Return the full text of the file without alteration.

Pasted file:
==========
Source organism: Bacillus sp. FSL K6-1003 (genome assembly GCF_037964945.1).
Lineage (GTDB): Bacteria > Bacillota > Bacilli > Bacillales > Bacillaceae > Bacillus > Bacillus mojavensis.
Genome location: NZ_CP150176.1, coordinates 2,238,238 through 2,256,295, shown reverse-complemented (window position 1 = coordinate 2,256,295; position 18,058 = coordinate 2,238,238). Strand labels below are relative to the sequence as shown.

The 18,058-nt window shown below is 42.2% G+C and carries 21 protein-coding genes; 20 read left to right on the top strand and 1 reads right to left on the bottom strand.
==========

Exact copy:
Source organism: Bacillus sp. FSL K6-1003 (genome assembly GCF_037964945.1).
Lineage (GTDB): Bacteria > Bacillota > Bacilli > Bacillales > Bacillaceae > Bacillus > Bacillus mojavensis.
Genome location: NZ_CP150176.1, coordinates 2,238,238 through 2,256,295, shown reverse-complemented (window position 1 = coordinate 2,256,295; position 18,058 = coordinate 2,238,238). Strand labels below are relative to the sequence as shown.

The 18,058-nt window shown below is 42.2% G+C and carries 21 protein-coding genes; 20 read left to right on the top strand and 1 reads right to left on the bottom strand.